by Angelo M. Codevillavia Military History in the News
Tuesday, January 13, 2015

The first week of January 2015’s biggest news—three Muslim jihadists murdering a dozen journalists in their Paris office, another killing four patrons in a nearby Kosher market, and the reactions to these events—leads us to ask what history may teach us about such people and how we may rid ourselves of them.

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Strategika–“Understanding the Threat from Radical Islam” with Joshua Muravchik

with Joshua Muravchik via Strategika
Friday, January 9, 2015

Why combating terrorism requires moral clarity.

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Strategika–“Undermining the Islamist Ideology” with Col. Joseph Felter

interview with Dr. Joseph Felter via Strategika
Friday, January 9, 2015

How the West can combat the root causes of terrorism.

Pages

Chair
Martin and Illie Anderson Senior Fellow
Member
Payson J. Treat Fellow in Contemporary Asia
Research Fellow
Tad and Dianne Taube Senior Fellow
Senior Fellow
Annenberg Distinguished Visiting Fellow
Milbank Family Senior Fellow
Distinguished Visiting Fellow
Fouad and Michelle Ajami Senior Fellow
Senior Fellow
Roger and Martha Mertz Visiting Fellow
Robert and Marion Oster Distinguished Military Fellow
W. Glenn Campbell Research Fellow
Research Fellow

The Working Group on the Role of Military History in Contemporary Conflict examines how knowledge of past military operations can influence contemporary public policy decisions concerning current conflicts.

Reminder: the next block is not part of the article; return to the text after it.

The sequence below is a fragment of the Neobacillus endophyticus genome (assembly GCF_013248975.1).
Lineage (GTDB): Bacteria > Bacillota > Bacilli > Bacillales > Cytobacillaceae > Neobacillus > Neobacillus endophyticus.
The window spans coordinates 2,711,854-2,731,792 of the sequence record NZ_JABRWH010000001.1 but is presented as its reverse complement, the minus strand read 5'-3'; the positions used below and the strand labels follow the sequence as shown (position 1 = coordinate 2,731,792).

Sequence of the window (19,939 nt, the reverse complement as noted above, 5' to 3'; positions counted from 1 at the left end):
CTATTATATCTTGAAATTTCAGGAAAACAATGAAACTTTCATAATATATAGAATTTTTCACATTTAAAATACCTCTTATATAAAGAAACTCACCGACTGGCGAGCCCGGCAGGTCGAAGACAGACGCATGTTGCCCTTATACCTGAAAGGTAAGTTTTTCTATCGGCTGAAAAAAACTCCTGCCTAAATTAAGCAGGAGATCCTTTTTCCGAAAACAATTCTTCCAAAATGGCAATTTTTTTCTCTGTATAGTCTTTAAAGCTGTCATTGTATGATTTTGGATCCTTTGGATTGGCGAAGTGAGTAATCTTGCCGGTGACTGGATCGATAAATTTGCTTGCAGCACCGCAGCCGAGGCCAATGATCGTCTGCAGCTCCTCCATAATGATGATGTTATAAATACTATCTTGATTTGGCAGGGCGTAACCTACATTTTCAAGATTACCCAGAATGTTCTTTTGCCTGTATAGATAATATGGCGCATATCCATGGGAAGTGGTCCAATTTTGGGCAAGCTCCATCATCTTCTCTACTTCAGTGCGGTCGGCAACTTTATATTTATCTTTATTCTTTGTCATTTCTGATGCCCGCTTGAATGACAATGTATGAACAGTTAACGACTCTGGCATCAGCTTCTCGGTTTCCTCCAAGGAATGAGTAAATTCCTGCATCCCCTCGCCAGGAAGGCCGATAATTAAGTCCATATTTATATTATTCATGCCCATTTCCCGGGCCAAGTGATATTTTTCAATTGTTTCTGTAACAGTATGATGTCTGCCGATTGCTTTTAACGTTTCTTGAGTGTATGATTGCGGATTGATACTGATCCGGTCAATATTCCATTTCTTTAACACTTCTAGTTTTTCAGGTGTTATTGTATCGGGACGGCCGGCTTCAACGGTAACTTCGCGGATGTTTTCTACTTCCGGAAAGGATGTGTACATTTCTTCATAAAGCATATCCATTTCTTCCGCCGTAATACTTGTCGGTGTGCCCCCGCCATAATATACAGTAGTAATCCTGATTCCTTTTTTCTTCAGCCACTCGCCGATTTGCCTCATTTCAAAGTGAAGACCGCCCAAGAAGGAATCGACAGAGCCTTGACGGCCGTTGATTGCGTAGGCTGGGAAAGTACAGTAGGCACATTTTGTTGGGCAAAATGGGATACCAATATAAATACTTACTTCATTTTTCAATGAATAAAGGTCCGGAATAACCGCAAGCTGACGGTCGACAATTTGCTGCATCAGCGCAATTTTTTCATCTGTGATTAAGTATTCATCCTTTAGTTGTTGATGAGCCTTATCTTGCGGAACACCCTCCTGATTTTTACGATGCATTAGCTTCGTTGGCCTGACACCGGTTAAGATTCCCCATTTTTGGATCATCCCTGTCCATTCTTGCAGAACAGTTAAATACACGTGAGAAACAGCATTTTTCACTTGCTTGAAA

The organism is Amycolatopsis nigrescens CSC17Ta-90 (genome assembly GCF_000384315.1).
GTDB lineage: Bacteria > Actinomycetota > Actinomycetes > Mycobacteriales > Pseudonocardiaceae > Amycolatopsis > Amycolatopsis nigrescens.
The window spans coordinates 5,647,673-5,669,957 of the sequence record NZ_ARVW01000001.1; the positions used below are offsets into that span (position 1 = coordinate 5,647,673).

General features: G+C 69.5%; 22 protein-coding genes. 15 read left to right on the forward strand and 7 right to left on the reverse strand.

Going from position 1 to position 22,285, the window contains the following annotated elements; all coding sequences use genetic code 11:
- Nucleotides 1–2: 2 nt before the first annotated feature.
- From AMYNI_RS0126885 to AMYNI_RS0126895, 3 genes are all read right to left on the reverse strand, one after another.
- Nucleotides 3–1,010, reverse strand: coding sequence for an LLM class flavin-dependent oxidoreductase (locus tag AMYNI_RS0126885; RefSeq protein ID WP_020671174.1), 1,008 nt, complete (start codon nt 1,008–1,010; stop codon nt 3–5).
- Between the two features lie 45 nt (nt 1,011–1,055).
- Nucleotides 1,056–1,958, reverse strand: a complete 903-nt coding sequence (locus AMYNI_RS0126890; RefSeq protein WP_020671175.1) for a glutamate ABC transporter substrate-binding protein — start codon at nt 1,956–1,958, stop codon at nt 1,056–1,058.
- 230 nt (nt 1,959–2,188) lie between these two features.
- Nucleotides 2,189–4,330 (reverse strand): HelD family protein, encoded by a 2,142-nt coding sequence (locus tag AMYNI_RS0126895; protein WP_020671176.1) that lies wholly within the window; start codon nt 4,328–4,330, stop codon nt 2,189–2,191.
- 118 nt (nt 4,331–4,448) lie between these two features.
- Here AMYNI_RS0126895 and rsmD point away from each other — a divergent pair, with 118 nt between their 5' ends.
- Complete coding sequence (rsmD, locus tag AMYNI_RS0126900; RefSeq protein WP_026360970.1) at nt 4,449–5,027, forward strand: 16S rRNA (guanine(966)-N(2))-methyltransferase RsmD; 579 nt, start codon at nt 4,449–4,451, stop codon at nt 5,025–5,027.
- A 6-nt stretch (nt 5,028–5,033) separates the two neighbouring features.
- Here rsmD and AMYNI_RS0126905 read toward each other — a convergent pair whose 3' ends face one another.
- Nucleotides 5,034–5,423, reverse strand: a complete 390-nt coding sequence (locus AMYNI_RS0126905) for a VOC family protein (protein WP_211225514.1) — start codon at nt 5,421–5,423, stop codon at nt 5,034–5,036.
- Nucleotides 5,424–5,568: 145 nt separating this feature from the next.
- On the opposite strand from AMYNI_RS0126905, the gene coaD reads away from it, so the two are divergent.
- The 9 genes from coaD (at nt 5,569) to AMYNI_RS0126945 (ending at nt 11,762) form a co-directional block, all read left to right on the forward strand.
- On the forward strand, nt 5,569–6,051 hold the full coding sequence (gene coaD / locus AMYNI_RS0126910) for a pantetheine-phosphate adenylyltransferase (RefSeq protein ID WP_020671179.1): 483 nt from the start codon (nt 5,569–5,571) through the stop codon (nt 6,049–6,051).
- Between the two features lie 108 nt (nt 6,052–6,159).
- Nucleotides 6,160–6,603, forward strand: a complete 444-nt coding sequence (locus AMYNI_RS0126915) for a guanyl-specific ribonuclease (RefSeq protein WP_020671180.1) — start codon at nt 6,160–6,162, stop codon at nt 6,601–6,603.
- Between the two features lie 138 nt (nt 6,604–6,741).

As the very name of Hoover Institution attests, military history lies at the very core of our dedication to the study of "War, Revolution, and Peace." Indeed, the precise mission statement of the Hoover Institution includes the following promise: "The overall mission of this Institution is, from its records, to recall the voice of experience against the making of war, and by the study of these records and their publication, to recall man's endeavors to make and preserve peace, and to sustain for America the safeguards of the American way of life." From its origins as a library and archive, the Hoover Institution has evolved into one of the foremost research centers in the world for policy formation and pragmatic analysis. It is with this tradition in mind, that the "Working Group on the Role of Military History in Contemporary Conflict" has set its agenda—reaffirming the Hoover Institution's dedication to historical research in light of contemporary challenges, and in particular, reinvigorating the national study of military history as an asset to foster and enhance our national security. By bringing together a diverse group of distinguished military historians, security analysts, and military veterans and practitioners, the working group seeks to examine the conflicts of the past as critical lessons for the present.

Victor Davis Hanson on War in the Contemporary World — WATCH

The careful study of military history offers a way of analyzing modern war and peace that is often underappreciated in this age of technological determinism. Yet the result leads to a more in-depth and dispassionate understanding of contemporary wars, one that explains how particular military successes and failures of the past can be often germane, sometimes misunderstood, or occasionally irrelevant in the context of the present.

The working group is chaired by Victor Davis Hanson with counsel from Bruce S. Thornton and David L. Berkey, along with collaboration form the group’s distinguished scholars, military historians, analysts, journalists, and military officers.